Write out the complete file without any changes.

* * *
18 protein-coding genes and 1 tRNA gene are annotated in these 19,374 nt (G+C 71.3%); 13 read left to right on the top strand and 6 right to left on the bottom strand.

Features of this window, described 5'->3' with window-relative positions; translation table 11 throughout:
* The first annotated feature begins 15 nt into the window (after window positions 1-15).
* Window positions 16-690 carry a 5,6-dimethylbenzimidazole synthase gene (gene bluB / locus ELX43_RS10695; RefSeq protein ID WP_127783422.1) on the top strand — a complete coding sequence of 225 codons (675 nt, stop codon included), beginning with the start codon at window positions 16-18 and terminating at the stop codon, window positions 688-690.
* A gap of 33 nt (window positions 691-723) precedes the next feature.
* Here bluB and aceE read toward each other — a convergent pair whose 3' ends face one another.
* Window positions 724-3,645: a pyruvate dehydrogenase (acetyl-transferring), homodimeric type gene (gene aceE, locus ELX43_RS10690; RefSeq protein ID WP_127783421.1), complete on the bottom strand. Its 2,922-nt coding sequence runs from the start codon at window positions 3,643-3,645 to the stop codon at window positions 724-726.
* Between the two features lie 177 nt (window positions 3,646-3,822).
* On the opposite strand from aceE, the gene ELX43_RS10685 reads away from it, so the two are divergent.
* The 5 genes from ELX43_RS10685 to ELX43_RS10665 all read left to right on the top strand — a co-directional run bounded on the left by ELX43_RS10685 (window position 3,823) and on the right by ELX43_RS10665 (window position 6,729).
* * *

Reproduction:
18 protein-coding genes and 1 tRNA gene are annotated in these 19,374 nt (G+C 71.3%); 13 read left to right on the top strand and 6 right to left on the bottom strand.

Features of this window, described 5'->3' with window-relative positions; translation table 11 throughout:
* The first annotated feature begins 15 nt into the window (after window positions 1-15).
* Window positions 16-690 carry a 5,6-dimethylbenzimidazole synthase gene (gene bluB / locus ELX43_RS10695; RefSeq protein ID WP_127783422.1) on the top strand — a complete coding sequence of 225 codons (675 nt, stop codon included), beginning with the start codon at window positions 16-18 and terminating at the stop codon, window positions 688-690.
* A gap of 33 nt (window positions 691-723) precedes the next feature.
* Here bluB and aceE read toward each other — a convergent pair whose 3' ends face one another.
* Window positions 724-3,645: a pyruvate dehydrogenase (acetyl-transferring), homodimeric type gene (gene aceE, locus ELX43_RS10690; RefSeq protein ID WP_127783421.1), complete on the bottom strand. Its 2,922-nt coding sequence runs from the start codon at window positions 3,643-3,645 to the stop codon at window positions 724-726.
* Between the two features lie 177 nt (window positions 3,646-3,822).
* On the opposite strand from aceE, the gene ELX43_RS10685 reads away from it, so the two are divergent.
* The 5 genes from ELX43_RS10685 to ELX43_RS10665 all read left to right on the top strand — a co-directional run bounded on the left by ELX43_RS10685 (window position 3,823) and on the right by ELX43_RS10665 (window position 6,729).